Listening to those Adverts recordings, I felt I knew exactly where New Wave came from and what it was trying to rip off. The melodic yet cold and chilling vocal delivery of TV Smith, painting pictures of dissent and disapproval, made almost too much sense to my teenage mind. The reverb on the guitar, creating a sense of massive space, and by extension isolation and stark loneliness, underscored the lyrics perfectly. It sounded as if it was being beamed in to planet Earth from outer space. Beamed directly to me. The shaky rhythm section plods along like it was about to fall apart at any moment, desperately chugging toward the finish line before the wheels fall off. It reinforced the notion that rock and roll is not rocket science. This here was life and death.

Fast forward again to my early 20s. My band at the time was hanging out at CBGBs before our gig there later that night. Who happens to walk in the door? None other than TV Smith himself. Amazing. Conversation was struck and the beginnings of a relationship was formed between he and us. It led to one US tour and several UK tours playing in his backing band. How cool and unlikely is that? Things don’t get much more surreal than chugging through the bass “solo” in No Time To Be 21, in London, with Gaye Advert herself looking right at you from the audience.”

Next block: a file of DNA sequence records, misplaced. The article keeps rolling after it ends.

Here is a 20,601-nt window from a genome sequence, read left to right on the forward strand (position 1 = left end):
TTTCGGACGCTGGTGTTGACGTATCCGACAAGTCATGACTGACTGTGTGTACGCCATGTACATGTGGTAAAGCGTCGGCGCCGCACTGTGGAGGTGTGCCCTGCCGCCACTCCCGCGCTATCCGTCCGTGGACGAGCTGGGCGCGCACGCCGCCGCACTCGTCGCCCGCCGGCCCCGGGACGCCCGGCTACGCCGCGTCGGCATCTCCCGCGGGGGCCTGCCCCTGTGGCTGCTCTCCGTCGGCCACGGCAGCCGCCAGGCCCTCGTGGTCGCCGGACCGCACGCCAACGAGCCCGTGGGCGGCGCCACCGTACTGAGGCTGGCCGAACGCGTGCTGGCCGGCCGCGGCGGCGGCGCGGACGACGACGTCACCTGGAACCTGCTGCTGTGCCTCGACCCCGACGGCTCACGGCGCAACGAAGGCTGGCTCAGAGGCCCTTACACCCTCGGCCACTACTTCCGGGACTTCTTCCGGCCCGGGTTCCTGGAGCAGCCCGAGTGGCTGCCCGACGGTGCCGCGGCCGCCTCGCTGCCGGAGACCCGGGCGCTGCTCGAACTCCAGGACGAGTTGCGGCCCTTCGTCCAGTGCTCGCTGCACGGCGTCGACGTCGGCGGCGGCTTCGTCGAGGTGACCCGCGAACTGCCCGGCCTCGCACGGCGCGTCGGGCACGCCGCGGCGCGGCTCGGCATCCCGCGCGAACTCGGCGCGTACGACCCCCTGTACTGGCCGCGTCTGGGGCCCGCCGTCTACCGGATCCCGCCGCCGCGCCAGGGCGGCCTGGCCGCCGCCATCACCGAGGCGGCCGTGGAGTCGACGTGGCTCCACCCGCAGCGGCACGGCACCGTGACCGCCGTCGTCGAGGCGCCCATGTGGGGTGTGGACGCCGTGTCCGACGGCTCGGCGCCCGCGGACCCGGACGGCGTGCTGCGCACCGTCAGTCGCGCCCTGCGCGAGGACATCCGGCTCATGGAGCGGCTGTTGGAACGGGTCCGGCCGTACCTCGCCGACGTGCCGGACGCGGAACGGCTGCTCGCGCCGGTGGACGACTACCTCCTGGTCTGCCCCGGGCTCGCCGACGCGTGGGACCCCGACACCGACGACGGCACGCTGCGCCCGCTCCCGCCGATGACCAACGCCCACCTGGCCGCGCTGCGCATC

New to The Adverts? Jonas suggests you start here:: “For a new listener, I would recommend the album Crossing the Red Sea, particularly the expanded “Ultimate Collection” because it includes the 45 rpm single versions of the songs as bonus tracks. (I prefer the singles to the album versions, but this reissue version gives you both.) This album includes all their “hits”, such as the aforementioned One Chord Wonders, No Time To Be 21, and Gary Gilmore’s Eyes. It’s the perfect soundtrack for the anxious and paranoid, like I was as a kid. Though not exactly household names like the Sex Pistols or The Clash, The Adverts created some of my favorite music to come out of the era.”